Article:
To CDE, or not to CDE, that is the question

by Andrew Johnson | November 6, 2020 |  3 min read

To CDE, or not to CDE, that is the question
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Choosing the right Common Data Environment (CDE) is a crucial step for the implementation of BIM in a project. This has been evident to us here at BIM Academy when selecting the right CDE for a mining industry client of ours.

The number of vendors offering CDEs has grown significantly in the last few years, and it has become harder and harder to pick the right one for the project. BIM Academy proposed conducting a risk assessment that would identify the causes of business disruption and also highlight what CDE functional requirements are essential and required for the project.

The risk assessment method chosen was the BowTie method: an established risk assessment technique used to visually map out the plausible incident scenarios which could exist around a given hazard.

The first ‘real’ BowTie diagrams appeared in the Imperial Chemistry Industry (ICI) on hazard analysis.

The catastrophic incident on the Piper Alpha platform in 1988 awoke the oil & gas industry. The Lord Cullen public enquiry into the disaster concluded that there was far too little understanding of hazards and their accompanying risks that are part of operations. It urged the industry to gain more insight in the casualty of seemingly independent events and conditions, and to develop a systematic way of assuring control of these hazards.

First, we held a workshop online with the client Information Management (IM) team where they were first taught the BowTie method terminology and how it works. A collaborative software tool was used to create, collaborate and centralise communication within the team.

The BowTie method provides a readily understood visualisation of relationships between the causes of business disruption, the escalation of such events, the controls preventing the event from occurring, and the preparedness measures in place to limit the business impact. The diagram is shaped like a bow tie, creating a clear differentiation between proactive and reactive risk management.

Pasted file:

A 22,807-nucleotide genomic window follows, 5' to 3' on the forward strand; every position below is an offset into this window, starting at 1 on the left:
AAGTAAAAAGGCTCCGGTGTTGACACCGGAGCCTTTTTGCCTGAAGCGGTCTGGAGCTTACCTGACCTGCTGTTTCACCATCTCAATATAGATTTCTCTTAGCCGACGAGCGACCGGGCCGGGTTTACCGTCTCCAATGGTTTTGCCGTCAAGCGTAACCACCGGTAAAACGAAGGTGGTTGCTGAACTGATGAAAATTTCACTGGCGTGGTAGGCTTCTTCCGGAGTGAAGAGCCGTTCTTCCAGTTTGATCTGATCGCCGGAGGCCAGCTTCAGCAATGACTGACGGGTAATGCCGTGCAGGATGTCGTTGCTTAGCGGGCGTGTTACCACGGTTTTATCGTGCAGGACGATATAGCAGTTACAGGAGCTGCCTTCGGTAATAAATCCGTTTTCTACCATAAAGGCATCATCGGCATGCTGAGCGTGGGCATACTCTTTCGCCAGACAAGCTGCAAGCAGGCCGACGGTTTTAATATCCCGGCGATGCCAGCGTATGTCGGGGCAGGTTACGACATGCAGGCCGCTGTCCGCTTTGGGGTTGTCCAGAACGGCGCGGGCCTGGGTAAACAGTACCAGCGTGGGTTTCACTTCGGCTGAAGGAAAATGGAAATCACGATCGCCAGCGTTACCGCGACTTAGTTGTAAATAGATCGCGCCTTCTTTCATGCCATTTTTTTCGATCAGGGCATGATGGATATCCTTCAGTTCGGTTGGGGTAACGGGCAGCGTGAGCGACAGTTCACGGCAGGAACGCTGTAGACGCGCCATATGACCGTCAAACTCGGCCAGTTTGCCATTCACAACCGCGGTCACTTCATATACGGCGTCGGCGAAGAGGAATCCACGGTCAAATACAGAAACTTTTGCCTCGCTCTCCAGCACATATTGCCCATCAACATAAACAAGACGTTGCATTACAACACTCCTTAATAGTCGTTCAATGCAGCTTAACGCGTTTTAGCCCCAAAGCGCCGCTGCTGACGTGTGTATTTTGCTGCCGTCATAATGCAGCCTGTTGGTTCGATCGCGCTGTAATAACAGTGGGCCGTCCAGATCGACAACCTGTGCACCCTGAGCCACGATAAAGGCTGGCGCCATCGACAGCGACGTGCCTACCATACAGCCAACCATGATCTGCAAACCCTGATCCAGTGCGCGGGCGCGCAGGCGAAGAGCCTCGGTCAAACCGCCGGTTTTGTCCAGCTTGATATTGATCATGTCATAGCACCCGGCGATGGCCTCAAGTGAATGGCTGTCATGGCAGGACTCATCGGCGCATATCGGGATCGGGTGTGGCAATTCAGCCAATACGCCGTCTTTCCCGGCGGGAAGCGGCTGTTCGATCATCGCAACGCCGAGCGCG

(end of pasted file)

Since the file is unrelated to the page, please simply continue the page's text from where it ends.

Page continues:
To CDE, or not to CDE, that is the question

The BowTie model consists of different elements that build up a risk picture. The risk picture revolves around the Hazard. This could be something in, around or part of an organisation, or an activity which has the potential to cause damage or harm. In the BowTie method, Loss of Control is the identification of a hazard or the undesired system state.

In the case of our project, the team summarised the Loss of Control as “the inability to share and access data in a CDE”. Having understood the methodology, it did not take the team long to identify threats ranging from failure of implementation and BIM non-compliance. Consequences were identified, which are the undesirable outcomes caused by the given Hazard, such as miscommunication and duplication of data. For each threat and consequence the team then defined Barriers which are the measures taken to prevent, control or mitigate the Loss of Control.

Already the BowTie diagram was nicely starting to take shape. Now the team had to understand the potential weaknesses of the control framework. The team identified the Escalation factors that potentially will reduce the effectiveness of the Barrier. Finally, the Escalation factors controls were identified: these prevent the escalation factors having an impact on the Barriers

The IM team thoroughly enjoyed the workshop and are now looking at using the BowTie method as a risk assessment tool on other aspects of the project to manage and mitigate risks.